Baltimore fans couldn't have liked what they saw in the early going. Unitas' first pass found its way into the hands of the Bears' J.C. Caroline, who ran the pick back for a touchdown. The jitters didn't calm down after this first play, either. On the next play from scrimmage Unitas ran into running back Alan Ameche during a bungled handoff and fumbled the ball back to the Bears. The Bears marched down the field for a score, just as they did when Unitas botched and fumbled a second handoff later in the game.

When the smoke cleared, Unitas' NFL debut ended in a 57-28 rout. It wasn't a total catastrophe, though; Unitas got his first NFL TD pass with a 36-yard strike to frequent target Jim Mutscheller.

5. He Didn't Lack Confidence

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Unitas' first major triumph was leading the Colts to victory in the 1958 NFL Championship Game, which would later become known as "The Greatest Game Ever Played" and is sometimes credited for propelling the NFL to greater national popularity. The score was tied at 17 at the end of regulation, which led to a sudden death OT.

Although Baltimore didn't start with the ball in OT, the Colts' defense forced a punt to put the ball in Unitas' hands. Unitas marched 80 yards down the field while calling all of his own plays, and Ameche punched the ball into the end zone with a one-yard run to win the championship.

The signature play of the drive was a long pass down the sideline from Unitas to his main receiving weapon, Hall of Famer Raymond Berry. After the game, reporters asked Unitas if making that kind of throw in a sudden death game was sort of dangerous. After giving it some thought, Unitas responded, "Nothing's dangerous if you know what you're doing."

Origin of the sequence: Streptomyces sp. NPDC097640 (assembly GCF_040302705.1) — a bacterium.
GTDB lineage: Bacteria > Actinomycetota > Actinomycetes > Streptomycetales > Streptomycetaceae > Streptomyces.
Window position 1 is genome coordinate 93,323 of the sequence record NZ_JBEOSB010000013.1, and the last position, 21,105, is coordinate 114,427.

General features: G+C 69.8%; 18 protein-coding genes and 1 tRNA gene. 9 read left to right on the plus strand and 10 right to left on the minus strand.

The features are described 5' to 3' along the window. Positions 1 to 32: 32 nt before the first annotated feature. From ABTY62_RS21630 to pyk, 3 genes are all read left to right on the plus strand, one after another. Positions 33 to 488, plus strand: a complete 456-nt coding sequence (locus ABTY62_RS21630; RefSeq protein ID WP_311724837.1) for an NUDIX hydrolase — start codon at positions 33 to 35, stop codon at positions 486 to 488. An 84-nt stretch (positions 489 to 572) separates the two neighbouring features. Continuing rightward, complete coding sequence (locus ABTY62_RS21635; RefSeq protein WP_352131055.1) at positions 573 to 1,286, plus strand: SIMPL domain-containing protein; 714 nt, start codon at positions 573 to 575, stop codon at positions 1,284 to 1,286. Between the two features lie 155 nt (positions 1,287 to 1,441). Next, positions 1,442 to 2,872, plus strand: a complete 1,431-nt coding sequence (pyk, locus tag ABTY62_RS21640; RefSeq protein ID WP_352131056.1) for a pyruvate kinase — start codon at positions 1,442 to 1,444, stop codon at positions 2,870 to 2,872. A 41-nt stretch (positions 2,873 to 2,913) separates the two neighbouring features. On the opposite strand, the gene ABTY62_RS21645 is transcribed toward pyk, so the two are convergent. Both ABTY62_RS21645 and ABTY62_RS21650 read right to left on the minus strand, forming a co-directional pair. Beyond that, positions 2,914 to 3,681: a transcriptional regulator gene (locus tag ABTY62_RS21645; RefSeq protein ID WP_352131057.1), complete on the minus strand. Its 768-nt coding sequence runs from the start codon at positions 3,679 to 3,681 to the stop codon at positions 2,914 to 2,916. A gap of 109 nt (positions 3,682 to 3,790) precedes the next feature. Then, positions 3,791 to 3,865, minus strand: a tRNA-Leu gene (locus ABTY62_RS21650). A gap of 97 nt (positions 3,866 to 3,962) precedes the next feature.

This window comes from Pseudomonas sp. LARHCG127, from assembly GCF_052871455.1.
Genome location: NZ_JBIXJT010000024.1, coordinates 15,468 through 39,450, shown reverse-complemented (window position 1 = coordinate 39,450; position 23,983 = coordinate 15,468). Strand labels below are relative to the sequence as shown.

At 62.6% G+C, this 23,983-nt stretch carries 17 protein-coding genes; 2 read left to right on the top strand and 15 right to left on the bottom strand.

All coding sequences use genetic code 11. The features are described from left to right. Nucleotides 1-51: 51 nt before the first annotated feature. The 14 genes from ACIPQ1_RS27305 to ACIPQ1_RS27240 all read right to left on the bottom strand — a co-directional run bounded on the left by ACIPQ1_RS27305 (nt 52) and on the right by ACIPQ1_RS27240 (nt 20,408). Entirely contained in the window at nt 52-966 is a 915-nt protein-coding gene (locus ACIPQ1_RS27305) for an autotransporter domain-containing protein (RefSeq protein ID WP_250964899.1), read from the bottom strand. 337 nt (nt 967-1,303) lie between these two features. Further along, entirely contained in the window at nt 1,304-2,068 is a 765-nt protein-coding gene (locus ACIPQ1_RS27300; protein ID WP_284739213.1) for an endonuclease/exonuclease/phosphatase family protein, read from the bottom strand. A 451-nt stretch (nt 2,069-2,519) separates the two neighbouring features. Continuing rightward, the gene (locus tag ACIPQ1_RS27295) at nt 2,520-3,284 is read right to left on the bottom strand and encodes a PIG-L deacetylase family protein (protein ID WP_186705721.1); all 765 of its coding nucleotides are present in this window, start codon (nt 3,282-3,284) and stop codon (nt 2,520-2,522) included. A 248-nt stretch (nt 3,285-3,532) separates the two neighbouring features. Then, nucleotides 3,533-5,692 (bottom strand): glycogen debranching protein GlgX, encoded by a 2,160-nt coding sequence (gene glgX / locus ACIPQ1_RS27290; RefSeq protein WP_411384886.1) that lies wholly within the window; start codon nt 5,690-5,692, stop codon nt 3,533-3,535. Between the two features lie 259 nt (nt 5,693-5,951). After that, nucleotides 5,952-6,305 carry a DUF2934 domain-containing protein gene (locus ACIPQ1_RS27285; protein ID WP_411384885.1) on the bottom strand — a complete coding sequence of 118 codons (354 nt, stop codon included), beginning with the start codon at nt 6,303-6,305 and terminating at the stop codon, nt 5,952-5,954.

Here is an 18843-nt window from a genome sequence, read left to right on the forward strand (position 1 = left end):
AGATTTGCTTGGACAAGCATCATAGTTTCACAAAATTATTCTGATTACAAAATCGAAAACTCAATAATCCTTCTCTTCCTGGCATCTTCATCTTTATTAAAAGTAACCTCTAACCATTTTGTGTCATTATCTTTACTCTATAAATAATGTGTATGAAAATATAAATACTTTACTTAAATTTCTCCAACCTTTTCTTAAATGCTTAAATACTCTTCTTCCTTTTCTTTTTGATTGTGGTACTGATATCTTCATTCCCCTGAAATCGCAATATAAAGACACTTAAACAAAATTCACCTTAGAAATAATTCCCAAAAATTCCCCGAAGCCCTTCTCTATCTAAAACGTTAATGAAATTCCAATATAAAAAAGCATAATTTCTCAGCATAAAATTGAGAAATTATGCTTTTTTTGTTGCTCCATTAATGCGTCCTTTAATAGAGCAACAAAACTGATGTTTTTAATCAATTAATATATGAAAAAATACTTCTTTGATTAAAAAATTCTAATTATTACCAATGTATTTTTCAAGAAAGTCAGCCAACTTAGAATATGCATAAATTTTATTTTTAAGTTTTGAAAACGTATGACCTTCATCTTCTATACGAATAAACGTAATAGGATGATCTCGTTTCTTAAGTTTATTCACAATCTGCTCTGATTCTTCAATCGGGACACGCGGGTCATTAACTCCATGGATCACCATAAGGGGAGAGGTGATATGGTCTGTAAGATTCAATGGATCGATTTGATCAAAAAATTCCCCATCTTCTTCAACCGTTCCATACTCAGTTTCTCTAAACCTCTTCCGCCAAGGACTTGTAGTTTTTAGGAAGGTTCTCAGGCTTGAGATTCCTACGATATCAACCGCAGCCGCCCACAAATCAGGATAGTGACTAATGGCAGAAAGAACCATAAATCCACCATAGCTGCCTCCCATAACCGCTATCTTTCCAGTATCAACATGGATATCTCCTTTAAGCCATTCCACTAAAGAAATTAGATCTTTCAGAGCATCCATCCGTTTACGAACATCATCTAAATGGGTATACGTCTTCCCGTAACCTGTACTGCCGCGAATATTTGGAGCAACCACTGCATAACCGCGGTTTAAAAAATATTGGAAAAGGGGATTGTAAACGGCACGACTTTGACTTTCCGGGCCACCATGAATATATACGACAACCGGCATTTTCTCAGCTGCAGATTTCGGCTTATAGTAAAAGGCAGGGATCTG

'5 Things You Didn't Know About...' appears every Friday. Read the previous installments here.

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Man Buys Two Metric Tons of LEGO Bricks; Sorts Them Via Machine Learning
May 21, 2017
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Jacques Mattheij made a small, but awesome, mistake. He went on eBay one evening and bid on a bunch of bulk LEGO brick auctions, then went to sleep. Upon waking, he discovered that he was the high bidder on many, and was now the proud owner of two tons of LEGO bricks. (This is about 4400 pounds.) He wrote, "[L]esson 1: if you win almost all bids you are bidding too high."

Mattheij had noticed that bulk, unsorted bricks sell for something like €10/kilogram, whereas sets are roughly €40/kg and rare parts go for up to €100/kg. Much of the value of the bricks is in their sorting. If he could reduce the entropy of these bins of unsorted bricks, he could make a tidy profit. While many people do this work by hand, the problem is enormous—just the kind of challenge for a computer. Mattheij writes:

There are 38000+ shapes and there are 100+ possible shades of color (you can roughly tell how old someone is by asking them what lego colors they remember from their youth).

In the following months, Mattheij built a proof-of-concept sorting system using, of course, LEGO. He broke the problem down into a series of sub-problems (including "feeding LEGO reliably from a hopper is surprisingly hard," one of those facts of nature that will stymie even the best system design). After tinkering with the prototype at length, he expanded the system to a surprisingly complex system of conveyer belts (powered by a home treadmill), various pieces of cabinetry, and "copious quantities of crazy glue."

Here's a video showing the current system running at low speed: